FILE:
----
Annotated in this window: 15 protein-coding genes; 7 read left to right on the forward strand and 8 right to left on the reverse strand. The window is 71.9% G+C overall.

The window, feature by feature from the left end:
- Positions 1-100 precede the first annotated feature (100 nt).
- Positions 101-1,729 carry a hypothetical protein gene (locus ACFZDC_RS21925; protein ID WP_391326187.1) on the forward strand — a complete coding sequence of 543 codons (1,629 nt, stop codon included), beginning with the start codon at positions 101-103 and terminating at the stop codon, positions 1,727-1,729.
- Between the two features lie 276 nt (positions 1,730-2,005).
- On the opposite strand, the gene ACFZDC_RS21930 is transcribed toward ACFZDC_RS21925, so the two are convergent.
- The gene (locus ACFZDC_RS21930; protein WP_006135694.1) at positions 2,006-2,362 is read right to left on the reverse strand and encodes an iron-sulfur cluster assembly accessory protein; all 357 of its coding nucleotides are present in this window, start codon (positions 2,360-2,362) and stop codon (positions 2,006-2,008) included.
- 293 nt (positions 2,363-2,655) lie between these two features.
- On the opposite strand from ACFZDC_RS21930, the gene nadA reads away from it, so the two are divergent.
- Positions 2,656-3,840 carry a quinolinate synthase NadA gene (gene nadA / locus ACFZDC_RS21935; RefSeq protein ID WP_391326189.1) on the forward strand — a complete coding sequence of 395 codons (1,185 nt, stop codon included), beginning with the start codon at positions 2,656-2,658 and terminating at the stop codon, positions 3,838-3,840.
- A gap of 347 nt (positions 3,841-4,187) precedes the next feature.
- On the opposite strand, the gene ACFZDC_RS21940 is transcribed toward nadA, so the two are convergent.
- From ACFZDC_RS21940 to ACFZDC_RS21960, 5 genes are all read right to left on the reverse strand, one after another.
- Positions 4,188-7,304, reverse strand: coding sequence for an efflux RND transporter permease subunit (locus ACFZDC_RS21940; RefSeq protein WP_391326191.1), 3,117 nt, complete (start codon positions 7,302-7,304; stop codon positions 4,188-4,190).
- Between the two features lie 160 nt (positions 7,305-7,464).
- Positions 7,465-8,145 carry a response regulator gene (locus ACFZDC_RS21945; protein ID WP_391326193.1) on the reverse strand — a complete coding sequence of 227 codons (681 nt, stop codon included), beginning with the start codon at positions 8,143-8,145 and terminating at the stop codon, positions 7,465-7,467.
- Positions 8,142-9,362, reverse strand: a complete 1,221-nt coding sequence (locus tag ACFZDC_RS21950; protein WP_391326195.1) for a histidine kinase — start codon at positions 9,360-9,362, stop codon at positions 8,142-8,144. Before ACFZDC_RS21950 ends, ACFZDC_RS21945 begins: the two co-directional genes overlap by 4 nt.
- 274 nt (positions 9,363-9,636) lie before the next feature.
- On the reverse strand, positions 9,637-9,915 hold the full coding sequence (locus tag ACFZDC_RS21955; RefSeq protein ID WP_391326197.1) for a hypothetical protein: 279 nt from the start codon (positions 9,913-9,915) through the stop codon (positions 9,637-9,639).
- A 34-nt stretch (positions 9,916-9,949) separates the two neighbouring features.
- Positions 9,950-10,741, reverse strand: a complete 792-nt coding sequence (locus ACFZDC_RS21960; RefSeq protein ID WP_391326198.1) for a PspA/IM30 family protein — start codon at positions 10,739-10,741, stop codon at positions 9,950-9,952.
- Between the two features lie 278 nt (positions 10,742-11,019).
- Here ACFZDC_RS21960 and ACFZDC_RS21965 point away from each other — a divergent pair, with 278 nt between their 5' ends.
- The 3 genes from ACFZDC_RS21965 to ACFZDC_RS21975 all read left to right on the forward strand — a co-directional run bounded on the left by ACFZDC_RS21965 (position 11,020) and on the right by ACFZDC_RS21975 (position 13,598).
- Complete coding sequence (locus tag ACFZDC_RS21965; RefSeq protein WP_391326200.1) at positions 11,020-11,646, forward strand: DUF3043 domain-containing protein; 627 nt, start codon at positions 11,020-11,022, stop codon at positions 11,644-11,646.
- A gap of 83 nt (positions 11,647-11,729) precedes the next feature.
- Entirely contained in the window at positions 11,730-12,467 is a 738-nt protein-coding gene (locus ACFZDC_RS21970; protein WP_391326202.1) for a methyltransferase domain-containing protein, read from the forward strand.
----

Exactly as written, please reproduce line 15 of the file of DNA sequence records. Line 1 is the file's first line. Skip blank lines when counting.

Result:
- Between the two features lie 160 nt (positions 7,305-7,464).